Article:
On this episode of Open Book, Stephen Nichols and R.C. Sproul discuss a book peddler, the “second gift,” and two people who claimed they never sinned.
STEPHEN NICHOLS: Dr. Sproul, we’re back in your library again. It’s nice to see you. I noticed you have quite a few books from B.B. Warfield. It might be tempting to assume that we’re going talk about The Inspiration and Authority of the Bible, that being Warfield’s classic contribution to Protestantism, but I pulled a different book off your shelf: Warfield’s critique on the doctrine of perfectionism. Now, before we get into the book, when I opened it up, I noticed a piece of paper. It’s not archival, but it’s not current either. Up at the top it reads, “Saint Andrew’s Men’s Ministry,” and it sketches out the intentions for the church that you founded and copastor, for a men’s ministry at Saint Andrew’s Chapel. In case you lost it, we found it for you.
R.C. SPROUL: We wrote that up almost twenty years ago.
NICHOLS: Twenty years? Well, it was longer than twenty years ago when Warfield wrote this book. So, here it is, Warfield’s Perfectionism.
SPROUL: There are many different editions of Warfield’s works, and this volume was in the first edition that I had. When I was a student in college, I was a salesman for the Presbyterian & Reformed Publishing Company.
NICHOLS: You were peddling books as a college student?
SPROUL: I was peddling books, and because I was a salesman, I received this set. The publisher was Craig Press, at the time, before it became the Presbyterian & Reformed Publishing Company.
NICHOLS: Right. It was named after the founder of P&R?
SPROUL: Yes. I got free samples of the whole line that I was selling.
NICHOLS: That’s an excellent reason to sell books right there. That’s all you need.
SPROUL: I received book by G.C. Berkouwer, Cornelius Van Til, Loraine Boettner, J. Marcellus Kik, and I also received this five-volume set of B.B. Warfield, which was wonderful.
NICHOLS: That’s great.
SPROUL: I read all of them, of course. The book on perfectionism was interesting to me because perfectionism was a much greater issue at the turn of the century than it is today. It was, in a sense, the issue relating to the charismatic movement earlier on, because when neo-Pentecostal theology hit the world, the basic emphasis was on the second work of grace, where you could be baptized in the Holy Spirit. Such a baptism was not simply to be empowered for miraculous works, but it was basically to be cured from the effects of sin.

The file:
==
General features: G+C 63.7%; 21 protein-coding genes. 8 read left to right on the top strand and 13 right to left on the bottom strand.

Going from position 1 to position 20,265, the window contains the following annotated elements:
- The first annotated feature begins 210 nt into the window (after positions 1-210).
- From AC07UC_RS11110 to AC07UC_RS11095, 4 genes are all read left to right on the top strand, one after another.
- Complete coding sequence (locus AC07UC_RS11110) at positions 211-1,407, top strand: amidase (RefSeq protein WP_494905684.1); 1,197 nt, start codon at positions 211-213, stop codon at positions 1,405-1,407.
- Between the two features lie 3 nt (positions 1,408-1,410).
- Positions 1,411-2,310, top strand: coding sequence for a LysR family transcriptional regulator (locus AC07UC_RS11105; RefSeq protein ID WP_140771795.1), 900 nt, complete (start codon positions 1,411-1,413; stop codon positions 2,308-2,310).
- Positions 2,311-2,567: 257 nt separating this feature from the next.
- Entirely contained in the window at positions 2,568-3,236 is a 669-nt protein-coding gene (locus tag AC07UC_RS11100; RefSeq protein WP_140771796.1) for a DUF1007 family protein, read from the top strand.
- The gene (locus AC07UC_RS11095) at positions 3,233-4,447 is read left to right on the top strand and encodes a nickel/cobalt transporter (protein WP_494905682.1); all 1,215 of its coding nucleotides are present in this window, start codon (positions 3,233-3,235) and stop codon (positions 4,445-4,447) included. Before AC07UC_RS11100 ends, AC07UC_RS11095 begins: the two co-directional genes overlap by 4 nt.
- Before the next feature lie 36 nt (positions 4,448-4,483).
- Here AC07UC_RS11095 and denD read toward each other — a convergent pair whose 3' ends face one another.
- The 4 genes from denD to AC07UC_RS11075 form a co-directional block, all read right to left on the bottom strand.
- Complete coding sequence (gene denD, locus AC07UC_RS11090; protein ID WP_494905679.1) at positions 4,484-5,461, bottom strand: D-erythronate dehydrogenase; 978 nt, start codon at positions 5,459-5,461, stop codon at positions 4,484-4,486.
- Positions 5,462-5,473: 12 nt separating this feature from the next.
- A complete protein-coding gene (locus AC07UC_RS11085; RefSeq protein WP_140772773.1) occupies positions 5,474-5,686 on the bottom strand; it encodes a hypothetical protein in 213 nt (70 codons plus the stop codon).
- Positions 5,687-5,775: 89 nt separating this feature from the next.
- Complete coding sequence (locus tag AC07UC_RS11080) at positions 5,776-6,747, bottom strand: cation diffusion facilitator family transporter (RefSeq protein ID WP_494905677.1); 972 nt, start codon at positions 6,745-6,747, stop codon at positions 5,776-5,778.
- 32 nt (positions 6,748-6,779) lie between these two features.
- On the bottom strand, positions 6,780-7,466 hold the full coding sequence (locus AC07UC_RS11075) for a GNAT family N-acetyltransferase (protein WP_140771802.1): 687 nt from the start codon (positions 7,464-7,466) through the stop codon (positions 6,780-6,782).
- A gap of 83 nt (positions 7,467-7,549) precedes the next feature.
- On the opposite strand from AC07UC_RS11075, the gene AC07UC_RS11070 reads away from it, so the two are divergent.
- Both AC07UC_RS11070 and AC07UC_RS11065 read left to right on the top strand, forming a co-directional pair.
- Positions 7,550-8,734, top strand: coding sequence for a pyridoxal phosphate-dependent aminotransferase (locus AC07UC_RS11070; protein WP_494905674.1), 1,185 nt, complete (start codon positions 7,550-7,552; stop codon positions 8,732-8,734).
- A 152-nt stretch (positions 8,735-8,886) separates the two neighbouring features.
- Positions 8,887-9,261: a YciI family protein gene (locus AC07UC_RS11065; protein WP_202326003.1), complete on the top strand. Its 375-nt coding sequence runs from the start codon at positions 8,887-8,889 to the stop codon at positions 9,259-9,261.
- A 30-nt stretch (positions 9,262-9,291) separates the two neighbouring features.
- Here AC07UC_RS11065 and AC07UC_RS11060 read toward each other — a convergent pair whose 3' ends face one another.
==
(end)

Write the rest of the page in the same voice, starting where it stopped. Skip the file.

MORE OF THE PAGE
NICHOLS: You were on a higher level.
SPROUL: It was believed that people could be morally perfect. I can remember some of my close friends, when I was in college as a young Christian, earnestly seeking the second gift, the issue of perfectionism. I sought it myself and was a living testimony of its being a fool’s errand because I never made it. In the course of my own experience, I’ve personally met only two individuals who have claimed to me that they were morally perfect through the power of the Holy Spirit. One was a woman whom I met here in the United States, and she told me that she never sinned. I was astonished at that. I met the other one when I was studying in Amsterdam. I played baseball in Holland, and I ran a baseball clinic for young people, high school kids and a little older. I had fifty or sixty young men in this clinic. I had one young man who was seventeen years old. He was an American exchange student living in Holland who wanted to participate in this baseball clinic, so I got to know him. He was from a church that taught perfectionism. I had a conversation with him, and he told me that he had received the gift and that he never sinned anymore. I went right away with him to discuss Paul and Romans 7, where he says, “That which I would not, I do.” Of course, he immediately responded that what Paul was talking about there was his prior, preconversion life. Then, I stuck with the text with him, and I think I was able to convince him that the text was referring to Paul’s present life and not his previous life. I said, “So, do you have a problem with that?” And he said, “Well, no, I guess maybe you’re right.” Then I said, “Let me ask you this: Do you think that you, right now, as a seventeen-year-old boy, are more sanctified than the Apostle Paul was when he wrote Romans?” He didn’t flinch. He looked me in the eye, and he said, “Yes.” Of course, one of the things I tried to urge him to do was to read Warfield’s Perfectionism because it’s the most comprehensive study of that theological issue that I’ve ever found anywhere. For anyone who’s studying that particular doctrine, it is a fabulous work.
NICHOLS: Like you said, the surge of Pentecostalism in the early twentieth century was a significant cultural moment that was spreading like wildfire in American Christianity, so what Warfield does here is help us think well about sanctification. Warfield was also engaged with what would become known as “carnal” Christianity, popularized by Lewis Sperry Chafer’s work He That Is Spiritual. Warfield’s Perfectionism goes after quite a few different perspectives on sanctification.
SPROUL: That’s exactly right.
NICHOLS: He tries to help us think well, think biblically. So, you recommended it to the seventeen-year-old.
SPROUL: Yes, I did.
NICHOLS: Would you still recommend this?
SPROUL: Yes, I would.
NICHOLS: All right. You got this copy free?
SPROUL: I did.
NICHOLS: You know, looking at it, I can see that it is a well-worn copy, so I can tell you appreciated it very much.
NICHOLS: Well, thank you, Dr. Sproul.
SPROUL: You’re welcome.
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